Customer Interface: An Ad of One’s Own

Infoseek’s cutting-edge technology delivers ads to the most receptive eyeballs.

Wow. It’s been a while since I felt my hair (what’s left of it) stand on end. No, I didn’t have my hands on a Tesla Coil. I was sitting in a micro-office in the middle of Infoseek’s booth at Internet World this spring, listening with rapt attention to Peter Rip*, vice president and general manager of Infoseek Network. He was talking about the very near future of advertising on the Internet.

Advertising has come of age on the Web. We’ve progressed from getting flamed for launching commercial Web sites to getting bombarded with offers to buy banner space. And while there are many effective ways to get your message out besides banners, banners are starting to get smart.

Yes, you can go to DoubleClick and buy space across a whole network of Web sites to target men in the 18-to-24 age range by ZIP code who are surfing in from .edu domains and sell them condoms. You can also buy a banner on Women’s Wire to promote home pregnancy test kits. If you do, your click-through response will go from the usual 1.5 percent up to 3 or even 5 percent.

You can also buy keywords on search engines. You want to advertise a marathon on Maui? Buy the words “marathon,” “Hawaii,” “Maui” and so on. Doing so will increase click throughs significantly.

But what if the ads themselves were smart? What if a banner ad knew who might want to see it? In that case, you’d have a bit of a content/context revolution.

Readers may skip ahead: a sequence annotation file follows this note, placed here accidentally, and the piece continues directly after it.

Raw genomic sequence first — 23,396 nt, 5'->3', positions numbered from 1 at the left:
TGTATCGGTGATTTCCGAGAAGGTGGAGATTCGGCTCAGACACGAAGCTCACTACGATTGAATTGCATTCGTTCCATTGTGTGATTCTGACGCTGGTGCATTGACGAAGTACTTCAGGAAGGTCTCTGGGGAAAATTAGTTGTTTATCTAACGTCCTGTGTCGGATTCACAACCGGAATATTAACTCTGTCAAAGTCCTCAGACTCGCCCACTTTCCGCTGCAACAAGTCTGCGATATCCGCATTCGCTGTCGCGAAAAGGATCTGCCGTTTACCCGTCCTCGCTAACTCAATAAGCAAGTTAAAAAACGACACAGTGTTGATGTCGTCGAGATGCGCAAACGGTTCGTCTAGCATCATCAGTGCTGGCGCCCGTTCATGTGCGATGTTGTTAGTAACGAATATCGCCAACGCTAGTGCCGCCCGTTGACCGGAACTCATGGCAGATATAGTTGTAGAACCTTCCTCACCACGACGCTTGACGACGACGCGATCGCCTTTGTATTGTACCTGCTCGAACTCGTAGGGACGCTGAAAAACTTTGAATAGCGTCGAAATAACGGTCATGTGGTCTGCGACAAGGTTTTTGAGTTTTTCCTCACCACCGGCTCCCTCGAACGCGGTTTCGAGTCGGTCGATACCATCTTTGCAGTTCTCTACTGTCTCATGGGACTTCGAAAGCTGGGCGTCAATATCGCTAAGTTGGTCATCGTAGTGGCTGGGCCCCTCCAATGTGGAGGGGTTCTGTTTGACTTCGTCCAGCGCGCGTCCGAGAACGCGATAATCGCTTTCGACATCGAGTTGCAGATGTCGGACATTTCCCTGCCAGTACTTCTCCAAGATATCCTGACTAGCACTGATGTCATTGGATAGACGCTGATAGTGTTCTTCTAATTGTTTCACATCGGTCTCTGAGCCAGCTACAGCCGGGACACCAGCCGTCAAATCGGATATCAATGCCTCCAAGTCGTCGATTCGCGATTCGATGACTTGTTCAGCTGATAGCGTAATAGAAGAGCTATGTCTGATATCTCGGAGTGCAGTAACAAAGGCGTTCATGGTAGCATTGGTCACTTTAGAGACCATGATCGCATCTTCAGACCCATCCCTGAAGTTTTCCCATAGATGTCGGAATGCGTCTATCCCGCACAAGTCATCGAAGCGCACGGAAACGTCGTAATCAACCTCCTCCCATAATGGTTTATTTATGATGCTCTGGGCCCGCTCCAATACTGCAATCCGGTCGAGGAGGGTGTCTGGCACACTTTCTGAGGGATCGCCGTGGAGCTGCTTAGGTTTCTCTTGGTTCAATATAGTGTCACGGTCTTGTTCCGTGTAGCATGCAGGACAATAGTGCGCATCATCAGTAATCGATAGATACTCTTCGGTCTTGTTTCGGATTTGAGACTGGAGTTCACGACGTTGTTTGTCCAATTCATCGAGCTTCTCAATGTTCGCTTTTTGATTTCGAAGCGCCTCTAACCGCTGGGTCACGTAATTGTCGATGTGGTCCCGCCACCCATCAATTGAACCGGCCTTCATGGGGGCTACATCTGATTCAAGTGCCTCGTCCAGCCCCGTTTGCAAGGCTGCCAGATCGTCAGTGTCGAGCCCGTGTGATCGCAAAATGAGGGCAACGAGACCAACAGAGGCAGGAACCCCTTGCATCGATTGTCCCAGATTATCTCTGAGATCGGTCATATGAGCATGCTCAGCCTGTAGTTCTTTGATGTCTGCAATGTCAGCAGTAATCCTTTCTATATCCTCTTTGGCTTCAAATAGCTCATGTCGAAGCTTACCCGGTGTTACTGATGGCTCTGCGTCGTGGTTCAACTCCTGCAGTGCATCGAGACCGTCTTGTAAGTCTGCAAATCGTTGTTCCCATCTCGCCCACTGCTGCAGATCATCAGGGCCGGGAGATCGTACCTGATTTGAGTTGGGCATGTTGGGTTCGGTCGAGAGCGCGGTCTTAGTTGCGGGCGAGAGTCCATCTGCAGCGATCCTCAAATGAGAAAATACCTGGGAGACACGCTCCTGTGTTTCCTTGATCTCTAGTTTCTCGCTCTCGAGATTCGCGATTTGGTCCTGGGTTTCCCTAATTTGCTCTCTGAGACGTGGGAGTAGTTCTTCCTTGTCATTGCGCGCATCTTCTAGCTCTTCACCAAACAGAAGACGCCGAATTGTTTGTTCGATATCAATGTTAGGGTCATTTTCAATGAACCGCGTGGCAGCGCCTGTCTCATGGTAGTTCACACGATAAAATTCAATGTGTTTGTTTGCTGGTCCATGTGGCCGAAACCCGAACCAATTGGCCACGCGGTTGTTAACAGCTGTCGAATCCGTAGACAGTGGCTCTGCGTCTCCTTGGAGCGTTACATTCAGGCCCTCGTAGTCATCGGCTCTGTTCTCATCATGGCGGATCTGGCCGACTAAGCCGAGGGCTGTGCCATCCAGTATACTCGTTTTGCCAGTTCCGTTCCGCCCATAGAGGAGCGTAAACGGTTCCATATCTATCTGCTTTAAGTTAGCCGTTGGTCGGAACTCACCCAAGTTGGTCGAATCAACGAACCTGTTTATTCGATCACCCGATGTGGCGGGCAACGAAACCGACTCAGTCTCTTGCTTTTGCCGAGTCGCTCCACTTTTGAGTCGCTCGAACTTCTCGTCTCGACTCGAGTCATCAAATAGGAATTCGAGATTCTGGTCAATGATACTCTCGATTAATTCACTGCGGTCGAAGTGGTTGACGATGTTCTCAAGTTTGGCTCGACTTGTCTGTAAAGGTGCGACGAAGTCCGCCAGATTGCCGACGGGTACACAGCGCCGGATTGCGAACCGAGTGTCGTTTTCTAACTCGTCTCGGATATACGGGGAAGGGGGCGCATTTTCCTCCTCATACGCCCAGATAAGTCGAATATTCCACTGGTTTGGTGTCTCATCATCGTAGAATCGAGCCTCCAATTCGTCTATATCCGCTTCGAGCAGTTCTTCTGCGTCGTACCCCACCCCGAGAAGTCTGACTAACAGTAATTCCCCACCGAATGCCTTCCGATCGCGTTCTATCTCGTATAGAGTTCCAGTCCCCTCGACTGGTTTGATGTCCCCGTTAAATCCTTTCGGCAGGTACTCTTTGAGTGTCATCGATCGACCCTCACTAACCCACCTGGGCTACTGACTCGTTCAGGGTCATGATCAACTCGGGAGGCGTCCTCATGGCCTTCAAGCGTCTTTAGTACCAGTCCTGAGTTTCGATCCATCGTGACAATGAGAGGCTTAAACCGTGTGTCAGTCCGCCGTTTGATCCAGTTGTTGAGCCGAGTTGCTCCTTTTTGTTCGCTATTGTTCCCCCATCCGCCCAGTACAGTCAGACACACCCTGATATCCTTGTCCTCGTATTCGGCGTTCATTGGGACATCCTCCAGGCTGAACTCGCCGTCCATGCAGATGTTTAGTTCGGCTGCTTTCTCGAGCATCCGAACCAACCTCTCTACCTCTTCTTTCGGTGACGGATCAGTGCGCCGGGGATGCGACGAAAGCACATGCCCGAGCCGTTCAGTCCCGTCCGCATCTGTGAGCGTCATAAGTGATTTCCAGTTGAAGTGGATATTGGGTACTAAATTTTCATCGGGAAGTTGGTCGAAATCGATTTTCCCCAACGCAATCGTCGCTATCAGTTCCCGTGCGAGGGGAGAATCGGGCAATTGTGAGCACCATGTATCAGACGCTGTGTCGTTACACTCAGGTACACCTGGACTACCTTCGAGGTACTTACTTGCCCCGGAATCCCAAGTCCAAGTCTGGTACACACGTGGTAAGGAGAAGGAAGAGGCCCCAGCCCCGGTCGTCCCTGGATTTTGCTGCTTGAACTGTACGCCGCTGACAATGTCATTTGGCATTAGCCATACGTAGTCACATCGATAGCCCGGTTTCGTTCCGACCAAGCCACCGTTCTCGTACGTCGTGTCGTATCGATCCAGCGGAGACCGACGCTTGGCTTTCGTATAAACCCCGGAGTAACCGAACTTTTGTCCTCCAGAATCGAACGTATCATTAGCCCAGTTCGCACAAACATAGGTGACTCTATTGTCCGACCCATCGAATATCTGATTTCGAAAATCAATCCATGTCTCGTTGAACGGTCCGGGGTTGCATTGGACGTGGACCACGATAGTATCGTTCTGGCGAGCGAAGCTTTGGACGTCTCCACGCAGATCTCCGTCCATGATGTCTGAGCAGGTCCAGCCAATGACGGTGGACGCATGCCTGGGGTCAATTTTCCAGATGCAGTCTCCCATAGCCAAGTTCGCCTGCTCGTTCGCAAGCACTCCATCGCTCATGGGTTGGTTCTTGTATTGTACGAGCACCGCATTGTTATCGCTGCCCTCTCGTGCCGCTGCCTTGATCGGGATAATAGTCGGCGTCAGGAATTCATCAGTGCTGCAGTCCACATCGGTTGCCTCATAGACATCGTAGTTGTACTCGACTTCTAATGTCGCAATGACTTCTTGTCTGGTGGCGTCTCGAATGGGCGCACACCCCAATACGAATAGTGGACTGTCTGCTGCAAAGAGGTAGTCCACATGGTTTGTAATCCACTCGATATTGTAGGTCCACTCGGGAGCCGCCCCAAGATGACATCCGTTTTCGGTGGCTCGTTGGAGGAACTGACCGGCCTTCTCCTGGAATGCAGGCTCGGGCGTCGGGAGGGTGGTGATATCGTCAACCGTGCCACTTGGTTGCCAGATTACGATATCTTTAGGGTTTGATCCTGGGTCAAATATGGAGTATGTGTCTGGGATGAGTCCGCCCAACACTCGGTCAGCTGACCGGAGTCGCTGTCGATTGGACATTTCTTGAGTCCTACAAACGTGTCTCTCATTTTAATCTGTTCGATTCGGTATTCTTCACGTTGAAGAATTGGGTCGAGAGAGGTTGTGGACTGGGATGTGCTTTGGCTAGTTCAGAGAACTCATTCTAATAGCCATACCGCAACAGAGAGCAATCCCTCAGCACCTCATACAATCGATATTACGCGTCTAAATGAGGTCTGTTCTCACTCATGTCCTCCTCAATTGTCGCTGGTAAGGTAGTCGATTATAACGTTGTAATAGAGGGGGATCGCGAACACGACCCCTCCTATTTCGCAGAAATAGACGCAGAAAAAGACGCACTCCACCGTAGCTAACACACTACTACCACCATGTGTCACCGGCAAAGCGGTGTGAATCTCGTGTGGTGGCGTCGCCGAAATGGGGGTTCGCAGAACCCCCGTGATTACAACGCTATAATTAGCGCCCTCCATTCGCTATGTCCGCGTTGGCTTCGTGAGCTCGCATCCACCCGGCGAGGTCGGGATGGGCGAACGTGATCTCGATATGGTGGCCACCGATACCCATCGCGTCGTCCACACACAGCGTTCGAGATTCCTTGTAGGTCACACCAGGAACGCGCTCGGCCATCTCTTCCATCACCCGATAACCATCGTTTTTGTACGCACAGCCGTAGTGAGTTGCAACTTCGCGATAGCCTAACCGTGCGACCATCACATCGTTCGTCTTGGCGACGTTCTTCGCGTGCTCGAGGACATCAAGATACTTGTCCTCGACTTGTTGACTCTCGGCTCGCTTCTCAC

Infoseek Gets Ultra Smart

Rip talks with the urgency associated with a major discovery tempered with the strain of having to explain it–again. In a nutshell, Infoseek can now know what users like and what kind of ads they are most likely to click. That raises the same question that was asked of Napoleon when he described a thermos that could keep hot things hot and cold things cold: How does it know?

Infoseek’s new technology–called Ultramatch and based on the commercially available SelectCast system from Aptex–starts off with 300 Micro-Interests spread across 22 Behavior Segments. A Behavior Segment is a broad area of interest such as computers, entertainment, health, the outdoors or real estate. A Micro-Interest is a subset of those categories, such as soap operas or lacrosse. Users are categorized according to which subjects they seek on the Web. Their interests are identified by actions rather than by declaration. Infoseek watches while they surf.

Say a user goes to Infoseek and searches for “air fare.” The engine then gives her a cookie that identifies her as somebody interested in travel. She proceeds to one of Infoseek’s partner sites–to which the company delivers ad banners–and clicks on an ad for a Hawaiian vacation. Later, she searches for information on sporting events. At each step, her behavior pattern is crunched into a digital profile that Infoseek slips back into her cookie. The next time she goes to an Infoseek partner page, Infoseek reads her profile and selects a banner to show her–an ad for a marathon on Maui.

Before privacy hormones start coursing through your veins, rest assured that Infoseek is tracking the user’s profile–not the user. Infoseek knows what a user is interested in, but not who she is. It doesn’t know her name or e-mail address. It knows what sites she went to, but that information is added to her profile and then discarded. Yet because it knows her likes, it can give her a banner that she is likely to click.

As a result, the user sees more ads that speak to her interests. Users should like going to the Infoseek site because it’s sponsored by companies offering stuff that is right up their alleys.